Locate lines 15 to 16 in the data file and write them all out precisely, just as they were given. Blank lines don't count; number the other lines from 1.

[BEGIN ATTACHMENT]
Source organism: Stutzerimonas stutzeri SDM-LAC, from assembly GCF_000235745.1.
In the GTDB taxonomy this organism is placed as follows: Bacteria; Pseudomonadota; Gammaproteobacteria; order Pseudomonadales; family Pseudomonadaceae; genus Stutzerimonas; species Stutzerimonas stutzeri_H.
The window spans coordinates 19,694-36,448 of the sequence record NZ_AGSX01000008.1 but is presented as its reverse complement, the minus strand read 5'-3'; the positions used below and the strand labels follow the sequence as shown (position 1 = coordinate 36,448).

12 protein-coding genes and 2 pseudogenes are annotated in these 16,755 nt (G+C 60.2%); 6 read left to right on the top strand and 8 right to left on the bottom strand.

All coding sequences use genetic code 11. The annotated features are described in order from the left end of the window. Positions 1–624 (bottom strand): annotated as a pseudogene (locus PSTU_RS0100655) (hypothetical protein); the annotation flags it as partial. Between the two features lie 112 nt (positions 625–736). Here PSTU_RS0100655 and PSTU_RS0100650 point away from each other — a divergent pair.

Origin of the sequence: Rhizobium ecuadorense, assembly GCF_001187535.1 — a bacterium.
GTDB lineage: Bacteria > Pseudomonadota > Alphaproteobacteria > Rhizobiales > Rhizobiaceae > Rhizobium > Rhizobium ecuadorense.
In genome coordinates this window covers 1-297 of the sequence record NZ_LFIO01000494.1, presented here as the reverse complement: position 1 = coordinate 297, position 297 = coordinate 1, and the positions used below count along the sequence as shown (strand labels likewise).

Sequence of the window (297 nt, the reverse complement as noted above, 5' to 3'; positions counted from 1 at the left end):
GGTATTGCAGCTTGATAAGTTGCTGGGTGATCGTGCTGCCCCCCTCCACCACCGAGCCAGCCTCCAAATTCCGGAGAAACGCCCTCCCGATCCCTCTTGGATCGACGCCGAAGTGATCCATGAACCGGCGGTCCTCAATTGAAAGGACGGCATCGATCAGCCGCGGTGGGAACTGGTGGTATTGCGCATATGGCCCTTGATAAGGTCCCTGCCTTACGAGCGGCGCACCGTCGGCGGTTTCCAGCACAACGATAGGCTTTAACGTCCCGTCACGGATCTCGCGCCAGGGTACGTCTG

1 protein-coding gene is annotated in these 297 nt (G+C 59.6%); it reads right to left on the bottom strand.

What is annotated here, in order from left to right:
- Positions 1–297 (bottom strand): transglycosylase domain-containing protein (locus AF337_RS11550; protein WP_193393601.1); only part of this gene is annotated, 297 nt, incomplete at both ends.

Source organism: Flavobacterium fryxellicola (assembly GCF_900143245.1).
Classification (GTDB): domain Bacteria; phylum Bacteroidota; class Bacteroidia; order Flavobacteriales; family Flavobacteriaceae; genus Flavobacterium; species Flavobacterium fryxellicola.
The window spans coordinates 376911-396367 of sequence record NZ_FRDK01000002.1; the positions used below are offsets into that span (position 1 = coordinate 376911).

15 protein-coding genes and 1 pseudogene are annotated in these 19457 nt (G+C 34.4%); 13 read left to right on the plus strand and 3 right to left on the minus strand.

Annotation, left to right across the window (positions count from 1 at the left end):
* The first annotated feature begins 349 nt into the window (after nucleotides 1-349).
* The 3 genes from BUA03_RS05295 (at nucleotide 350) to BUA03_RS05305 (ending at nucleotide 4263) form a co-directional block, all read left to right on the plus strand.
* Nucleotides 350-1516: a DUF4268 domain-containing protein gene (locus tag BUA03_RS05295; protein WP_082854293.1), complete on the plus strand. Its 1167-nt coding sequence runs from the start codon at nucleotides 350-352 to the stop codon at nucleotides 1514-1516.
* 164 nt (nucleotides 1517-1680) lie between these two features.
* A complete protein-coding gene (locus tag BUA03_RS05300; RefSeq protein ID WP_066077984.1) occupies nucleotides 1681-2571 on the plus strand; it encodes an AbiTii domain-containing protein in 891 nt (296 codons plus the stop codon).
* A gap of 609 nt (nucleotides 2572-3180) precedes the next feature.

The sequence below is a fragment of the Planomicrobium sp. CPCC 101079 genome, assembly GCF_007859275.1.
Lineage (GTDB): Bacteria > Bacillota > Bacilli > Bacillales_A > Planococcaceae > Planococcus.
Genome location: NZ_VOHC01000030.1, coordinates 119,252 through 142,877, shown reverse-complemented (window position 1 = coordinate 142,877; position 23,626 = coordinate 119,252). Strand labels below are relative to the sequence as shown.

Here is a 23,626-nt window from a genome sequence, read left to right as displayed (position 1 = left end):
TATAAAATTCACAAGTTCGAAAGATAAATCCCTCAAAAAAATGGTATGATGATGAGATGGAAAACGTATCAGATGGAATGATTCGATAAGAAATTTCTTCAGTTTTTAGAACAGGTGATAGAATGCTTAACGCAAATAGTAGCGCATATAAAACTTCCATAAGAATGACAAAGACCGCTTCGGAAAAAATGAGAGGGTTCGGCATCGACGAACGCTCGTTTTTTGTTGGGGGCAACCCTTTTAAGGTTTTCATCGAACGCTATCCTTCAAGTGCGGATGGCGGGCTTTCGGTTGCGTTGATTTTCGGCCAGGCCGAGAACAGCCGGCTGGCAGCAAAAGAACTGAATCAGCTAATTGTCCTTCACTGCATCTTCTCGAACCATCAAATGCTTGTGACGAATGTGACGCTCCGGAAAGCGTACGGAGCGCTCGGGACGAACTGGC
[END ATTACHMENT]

Classification (GTDB): domain Bacteria; phylum Bacteroidota; class Bacteroidia; order Flavobacteriales; family Flavobacteriaceae; genus Flavobacterium; species Flavobacterium fryxellicola.
The window spans coordinates 376911-396367 of sequence record NZ_FRDK01000002.1; the positions used below are offsets into that span (position 1 = coordinate 376911).